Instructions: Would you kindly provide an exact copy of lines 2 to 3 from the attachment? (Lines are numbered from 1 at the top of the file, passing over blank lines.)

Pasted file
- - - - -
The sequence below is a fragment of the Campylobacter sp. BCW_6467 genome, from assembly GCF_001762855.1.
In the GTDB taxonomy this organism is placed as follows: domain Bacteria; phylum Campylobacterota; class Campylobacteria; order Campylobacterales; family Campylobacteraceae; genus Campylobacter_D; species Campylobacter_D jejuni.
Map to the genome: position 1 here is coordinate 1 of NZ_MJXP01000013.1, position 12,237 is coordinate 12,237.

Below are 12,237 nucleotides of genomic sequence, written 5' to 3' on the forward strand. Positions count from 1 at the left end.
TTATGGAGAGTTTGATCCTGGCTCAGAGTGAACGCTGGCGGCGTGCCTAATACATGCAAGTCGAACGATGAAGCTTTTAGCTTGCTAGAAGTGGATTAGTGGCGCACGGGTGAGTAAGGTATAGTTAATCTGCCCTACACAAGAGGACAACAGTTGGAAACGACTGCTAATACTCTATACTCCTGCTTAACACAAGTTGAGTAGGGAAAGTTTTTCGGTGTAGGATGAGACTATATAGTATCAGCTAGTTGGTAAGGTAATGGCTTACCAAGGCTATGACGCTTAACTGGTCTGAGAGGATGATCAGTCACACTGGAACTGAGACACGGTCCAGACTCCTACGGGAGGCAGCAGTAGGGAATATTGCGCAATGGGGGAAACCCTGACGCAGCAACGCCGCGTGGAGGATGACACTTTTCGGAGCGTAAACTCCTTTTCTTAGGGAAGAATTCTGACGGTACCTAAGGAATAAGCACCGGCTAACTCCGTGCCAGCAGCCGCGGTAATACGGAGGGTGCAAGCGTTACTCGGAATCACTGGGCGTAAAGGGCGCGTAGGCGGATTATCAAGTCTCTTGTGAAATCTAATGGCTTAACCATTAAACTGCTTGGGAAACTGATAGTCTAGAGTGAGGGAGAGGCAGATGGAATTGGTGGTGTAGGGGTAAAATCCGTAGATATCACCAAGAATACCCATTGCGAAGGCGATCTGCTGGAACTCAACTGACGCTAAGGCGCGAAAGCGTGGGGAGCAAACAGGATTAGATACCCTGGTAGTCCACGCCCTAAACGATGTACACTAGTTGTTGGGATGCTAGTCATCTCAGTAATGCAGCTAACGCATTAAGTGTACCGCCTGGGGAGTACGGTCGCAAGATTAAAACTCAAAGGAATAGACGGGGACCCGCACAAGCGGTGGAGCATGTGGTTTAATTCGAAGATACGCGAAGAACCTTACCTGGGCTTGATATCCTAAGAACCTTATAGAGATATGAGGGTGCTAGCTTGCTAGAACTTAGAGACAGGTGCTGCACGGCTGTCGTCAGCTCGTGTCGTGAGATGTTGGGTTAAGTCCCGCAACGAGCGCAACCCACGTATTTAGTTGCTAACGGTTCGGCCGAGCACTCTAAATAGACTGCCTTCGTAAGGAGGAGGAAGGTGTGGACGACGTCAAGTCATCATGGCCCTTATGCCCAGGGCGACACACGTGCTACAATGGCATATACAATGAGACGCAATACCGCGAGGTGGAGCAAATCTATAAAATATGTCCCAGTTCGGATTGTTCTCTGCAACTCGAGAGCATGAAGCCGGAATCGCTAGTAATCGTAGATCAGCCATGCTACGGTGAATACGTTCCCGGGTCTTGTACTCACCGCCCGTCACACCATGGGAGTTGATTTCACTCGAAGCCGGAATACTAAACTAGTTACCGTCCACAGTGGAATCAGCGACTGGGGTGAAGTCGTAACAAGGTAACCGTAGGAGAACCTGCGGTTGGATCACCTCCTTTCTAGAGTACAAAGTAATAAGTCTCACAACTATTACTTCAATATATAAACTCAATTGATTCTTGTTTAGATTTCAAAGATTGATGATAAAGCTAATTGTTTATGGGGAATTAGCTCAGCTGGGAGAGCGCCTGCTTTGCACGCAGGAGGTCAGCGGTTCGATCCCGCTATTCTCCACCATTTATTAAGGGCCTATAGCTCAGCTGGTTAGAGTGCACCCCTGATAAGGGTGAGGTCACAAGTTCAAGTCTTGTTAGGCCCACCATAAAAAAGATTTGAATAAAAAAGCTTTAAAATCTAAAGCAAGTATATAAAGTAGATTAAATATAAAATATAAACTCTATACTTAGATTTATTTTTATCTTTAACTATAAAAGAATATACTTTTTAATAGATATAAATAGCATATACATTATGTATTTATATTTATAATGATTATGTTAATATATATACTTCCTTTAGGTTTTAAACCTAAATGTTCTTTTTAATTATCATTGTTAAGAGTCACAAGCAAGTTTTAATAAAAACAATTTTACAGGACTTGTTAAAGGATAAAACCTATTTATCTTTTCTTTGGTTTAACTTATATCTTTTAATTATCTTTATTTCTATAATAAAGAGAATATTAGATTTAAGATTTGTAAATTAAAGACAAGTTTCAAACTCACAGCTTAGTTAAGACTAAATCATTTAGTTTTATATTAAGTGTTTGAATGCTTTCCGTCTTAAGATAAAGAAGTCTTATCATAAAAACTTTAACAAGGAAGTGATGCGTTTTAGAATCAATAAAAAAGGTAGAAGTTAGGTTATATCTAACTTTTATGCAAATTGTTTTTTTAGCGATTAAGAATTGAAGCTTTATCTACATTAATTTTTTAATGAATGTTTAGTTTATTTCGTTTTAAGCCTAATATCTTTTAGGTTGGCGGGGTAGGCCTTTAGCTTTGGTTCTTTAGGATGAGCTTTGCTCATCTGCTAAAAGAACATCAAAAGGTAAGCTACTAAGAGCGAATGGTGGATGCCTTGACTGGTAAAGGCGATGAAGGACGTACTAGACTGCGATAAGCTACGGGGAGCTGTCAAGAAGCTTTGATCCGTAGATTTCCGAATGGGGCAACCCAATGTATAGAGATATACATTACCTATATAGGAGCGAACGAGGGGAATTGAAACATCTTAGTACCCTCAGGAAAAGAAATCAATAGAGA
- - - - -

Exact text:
In the GTDB taxonomy this organism is placed as follows: domain Bacteria; phylum Campylobacterota; class Campylobacteria; order Campylobacterales; family Campylobacteraceae; genus Campylobacter_D; species Campylobacter_D jejuni.
Map to the genome: position 1 here is coordinate 1 of NZ_MJXP01000013.1, position 12,237 is coordinate 12,237.